Chrysler recalls Jeeps for software fix, but not models in which 51 people burned to death
Ditlow: Company putting occupants of these models at risk of vehicle going up in flames
Ditlow: Refusing to recall these 2.7 million Jeeps puts profits over safety
He says Chrysler was bailed out by taxpayers for $10 billion; recall would cost $300 million
Editor’s Note: Clarence Ditlow is executive director of the Center for Auto Safety. His group petitioned the government to recall 1993 to 2004 Cherokee and 2002 to 2007 Liberty model Jeeps.
Chrysler says it will recall 630,000 newer model Jeeps worldwide to fix a software glitch in its side airbag and seat belt mechanism and transmission fluid leak problems. No accidents or injuries happened because of these defects. But it refuses to recall 2.7 million older Jeep models with a fire hazard that the National Highway Traffic Safety Administration says caused more than 50 people to burn to death.
Chrysler’s refusal to comply with the highway administration’s request to recall 2.7 million 1993 to 2004 Cherokee and 2002 to 2007 Liberty models puts profits over safety, putting people who ride in them everyday at risk of their car being hit from behind and going up in flames.
These modern day Pintos for soccer moms have been involved in 37 rear-impact fatal fire crashes. Fifty-one people burned to death in those crashes, according to the National Highway Traffic Safety Administration. Compare that with the Ford Pinto: 26 people died in Pinto rear impact fires before it was recalled in 1978.
A recall would cost Chrysler no more $300 million to fix the problems and return the SUVs. Chrysler would not exist today but for a $10 billion bailout loan from the U.S. government. As a return for the bailout, Chrysler should spend a fraction of that to recall the Jeeps. The refusal to recall these rolling firebombs is an insult to American tax payers and Chrysler’s Jeep customers.
The Grand Cherokee is 21 times more likely to be involved in a fatal rear impact crash in which fire is the cause of death than its biggest competitor, the Ford Explorer. The Jeep crashes in which people died in fires were readily survivable crashes. A rear impact crash at 70 mph in a vehicle similar in size to these Jeeps is no more severe than that of a front barrier crash at 35 mph, performed in the traffic administration’s 5-Star Safety Ratings. Large seat backs spread the force of the crash better than small airbags, making 80 mph rear impacts survivable.
But a car crashing into the rear of these Jeeps can rupture their fuel tanks at speeds less than the 50 mph rear-impact standard. The Center for Auto Safety conducted a 40 mph rear impact crash test of a 1996 Grand Cherokee in which the Jeep’s tank ruptured and spilled all the fuel. The 50 mph standard has 35% more energy than the Center’s 40 mph test.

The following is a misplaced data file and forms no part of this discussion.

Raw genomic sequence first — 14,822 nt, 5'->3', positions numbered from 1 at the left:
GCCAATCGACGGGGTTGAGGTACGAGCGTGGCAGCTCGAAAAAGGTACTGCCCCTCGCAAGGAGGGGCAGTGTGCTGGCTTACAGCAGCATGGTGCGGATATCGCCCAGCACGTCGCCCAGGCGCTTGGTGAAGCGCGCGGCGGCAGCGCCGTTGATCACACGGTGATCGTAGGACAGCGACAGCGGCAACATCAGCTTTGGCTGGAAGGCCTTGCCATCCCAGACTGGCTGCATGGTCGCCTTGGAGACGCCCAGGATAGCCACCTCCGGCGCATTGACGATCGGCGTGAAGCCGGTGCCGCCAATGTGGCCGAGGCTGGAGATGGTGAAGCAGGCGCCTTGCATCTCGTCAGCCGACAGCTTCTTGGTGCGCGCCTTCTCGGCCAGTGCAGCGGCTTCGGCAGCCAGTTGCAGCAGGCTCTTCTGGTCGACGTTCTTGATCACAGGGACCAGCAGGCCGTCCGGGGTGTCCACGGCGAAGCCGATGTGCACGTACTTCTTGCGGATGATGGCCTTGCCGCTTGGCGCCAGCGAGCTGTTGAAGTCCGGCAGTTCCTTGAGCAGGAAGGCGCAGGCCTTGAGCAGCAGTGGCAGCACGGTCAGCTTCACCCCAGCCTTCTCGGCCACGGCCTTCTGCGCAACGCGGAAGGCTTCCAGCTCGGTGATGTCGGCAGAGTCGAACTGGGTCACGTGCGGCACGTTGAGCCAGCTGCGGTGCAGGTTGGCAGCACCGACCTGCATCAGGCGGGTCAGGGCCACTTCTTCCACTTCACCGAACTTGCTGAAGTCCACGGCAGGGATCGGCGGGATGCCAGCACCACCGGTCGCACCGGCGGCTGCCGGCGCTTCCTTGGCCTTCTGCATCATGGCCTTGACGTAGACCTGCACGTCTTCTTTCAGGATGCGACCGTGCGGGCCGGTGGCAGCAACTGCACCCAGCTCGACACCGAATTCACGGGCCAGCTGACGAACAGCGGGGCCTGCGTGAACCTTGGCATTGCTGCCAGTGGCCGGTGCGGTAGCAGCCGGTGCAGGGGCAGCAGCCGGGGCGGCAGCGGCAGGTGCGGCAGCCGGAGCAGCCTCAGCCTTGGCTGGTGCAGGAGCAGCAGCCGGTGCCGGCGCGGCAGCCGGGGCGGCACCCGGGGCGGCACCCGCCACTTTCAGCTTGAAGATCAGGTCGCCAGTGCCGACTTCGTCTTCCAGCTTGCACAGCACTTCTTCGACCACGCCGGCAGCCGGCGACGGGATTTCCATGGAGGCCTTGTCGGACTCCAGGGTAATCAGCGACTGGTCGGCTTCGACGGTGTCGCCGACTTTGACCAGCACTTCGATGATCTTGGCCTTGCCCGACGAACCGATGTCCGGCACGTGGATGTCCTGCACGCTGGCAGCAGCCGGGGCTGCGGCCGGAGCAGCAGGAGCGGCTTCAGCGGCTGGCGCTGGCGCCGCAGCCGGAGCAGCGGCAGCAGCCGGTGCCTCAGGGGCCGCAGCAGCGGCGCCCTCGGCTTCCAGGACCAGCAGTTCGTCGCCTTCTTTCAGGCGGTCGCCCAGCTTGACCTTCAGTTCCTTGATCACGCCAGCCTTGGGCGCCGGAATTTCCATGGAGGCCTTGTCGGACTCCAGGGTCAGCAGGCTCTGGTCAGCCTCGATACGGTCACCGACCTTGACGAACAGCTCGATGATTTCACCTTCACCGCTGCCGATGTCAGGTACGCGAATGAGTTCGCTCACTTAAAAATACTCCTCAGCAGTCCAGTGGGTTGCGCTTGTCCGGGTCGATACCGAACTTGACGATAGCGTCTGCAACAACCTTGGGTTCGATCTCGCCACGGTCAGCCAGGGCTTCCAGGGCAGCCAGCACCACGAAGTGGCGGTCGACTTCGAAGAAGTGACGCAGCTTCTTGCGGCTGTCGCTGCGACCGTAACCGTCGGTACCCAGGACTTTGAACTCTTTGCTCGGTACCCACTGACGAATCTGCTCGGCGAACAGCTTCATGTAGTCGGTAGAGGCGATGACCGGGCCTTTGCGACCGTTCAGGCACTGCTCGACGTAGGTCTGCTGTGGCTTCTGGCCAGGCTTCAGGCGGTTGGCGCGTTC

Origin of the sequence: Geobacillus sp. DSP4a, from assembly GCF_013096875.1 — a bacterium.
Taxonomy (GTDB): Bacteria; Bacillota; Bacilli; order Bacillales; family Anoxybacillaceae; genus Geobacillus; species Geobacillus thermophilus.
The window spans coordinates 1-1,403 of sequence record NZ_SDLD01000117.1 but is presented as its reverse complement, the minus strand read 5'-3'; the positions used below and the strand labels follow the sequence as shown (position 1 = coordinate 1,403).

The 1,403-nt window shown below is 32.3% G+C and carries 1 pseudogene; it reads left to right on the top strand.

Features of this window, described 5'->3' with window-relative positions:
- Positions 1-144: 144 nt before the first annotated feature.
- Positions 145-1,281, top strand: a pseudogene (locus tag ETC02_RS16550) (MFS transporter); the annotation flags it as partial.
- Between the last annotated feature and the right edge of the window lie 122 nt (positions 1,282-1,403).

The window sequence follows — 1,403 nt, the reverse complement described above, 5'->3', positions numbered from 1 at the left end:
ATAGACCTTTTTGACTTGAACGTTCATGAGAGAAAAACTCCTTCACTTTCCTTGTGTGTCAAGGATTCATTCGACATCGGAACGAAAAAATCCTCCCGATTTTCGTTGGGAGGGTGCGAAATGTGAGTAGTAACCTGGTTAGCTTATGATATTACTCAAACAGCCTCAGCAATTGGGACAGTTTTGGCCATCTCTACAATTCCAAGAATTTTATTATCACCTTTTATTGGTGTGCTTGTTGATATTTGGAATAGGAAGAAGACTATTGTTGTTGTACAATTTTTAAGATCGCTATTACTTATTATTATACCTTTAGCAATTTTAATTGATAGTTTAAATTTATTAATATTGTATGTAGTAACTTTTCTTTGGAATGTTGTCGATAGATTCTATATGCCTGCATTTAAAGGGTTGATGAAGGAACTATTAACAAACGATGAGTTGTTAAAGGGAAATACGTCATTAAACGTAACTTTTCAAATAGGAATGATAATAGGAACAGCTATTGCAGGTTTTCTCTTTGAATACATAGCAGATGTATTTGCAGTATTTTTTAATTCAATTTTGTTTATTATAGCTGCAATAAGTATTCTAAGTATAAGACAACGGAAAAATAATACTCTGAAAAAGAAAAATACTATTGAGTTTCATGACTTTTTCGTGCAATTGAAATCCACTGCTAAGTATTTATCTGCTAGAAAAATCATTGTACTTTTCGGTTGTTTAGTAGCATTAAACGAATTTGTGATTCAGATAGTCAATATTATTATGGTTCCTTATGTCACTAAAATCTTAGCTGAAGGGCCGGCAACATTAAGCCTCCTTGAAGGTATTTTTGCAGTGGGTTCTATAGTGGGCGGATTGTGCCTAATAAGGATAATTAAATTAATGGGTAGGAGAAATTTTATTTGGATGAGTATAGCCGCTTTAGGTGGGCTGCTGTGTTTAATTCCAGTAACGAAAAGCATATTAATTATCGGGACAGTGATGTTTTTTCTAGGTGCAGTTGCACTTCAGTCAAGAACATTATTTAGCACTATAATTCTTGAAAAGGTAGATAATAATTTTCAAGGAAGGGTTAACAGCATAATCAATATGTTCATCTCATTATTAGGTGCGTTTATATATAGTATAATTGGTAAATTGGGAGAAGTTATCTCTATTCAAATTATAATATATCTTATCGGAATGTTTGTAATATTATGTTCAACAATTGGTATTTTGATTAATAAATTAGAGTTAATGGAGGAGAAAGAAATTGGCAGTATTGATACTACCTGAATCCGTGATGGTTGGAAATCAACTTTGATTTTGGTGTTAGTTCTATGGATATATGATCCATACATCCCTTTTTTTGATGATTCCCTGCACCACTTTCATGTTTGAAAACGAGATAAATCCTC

The Grand Cherokee and Liberty fuel tanks hang lower than the rear bumper, so they are particularly vulnerable to low-speed hits from vehicles that are lower to the ground. Many low-profile cars have sloping front ends that can directly hit the tank. Even 10 mph rear impacts crush the not-so-protective brush guard.
In 1978, Chrysler engineers cited the safety benefits of placing the fuel tank in front of the rear axle and noted that placing the fuel tank behind the rear axle in SUVs may require a shield because of bumper mismatch.
Chrysler moved the fuel tank in front of the rear axle in the 2005 Grand Cherokee and in the 2008 Liberty. There has not been a single fire death in a rear impact of the newer Jeeps with the more protected fuel tank location in all the years since.
The devastating effect of the fire defects in these Jeep models is that children riding in the back of Jeeps have been killed and injured. Chrysler sold these Jeeps as family vehicles. Parents put their kids in child seats in the back because that’s safer. Tragically, children have been trapped in the seats and suffered horrible burns and deaths because they could be pulled out in time.
Fiat CEO John Elkann – Chrysler is a subsidiary of Fiat – and Chrysler CEO Sergio Marchionne are good people with families who should respond to the tragic deaths of their customers and could order a recall today. They owe it to the American public.
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The opinions expressed in this commentary are solely those of Clarence Ditlow.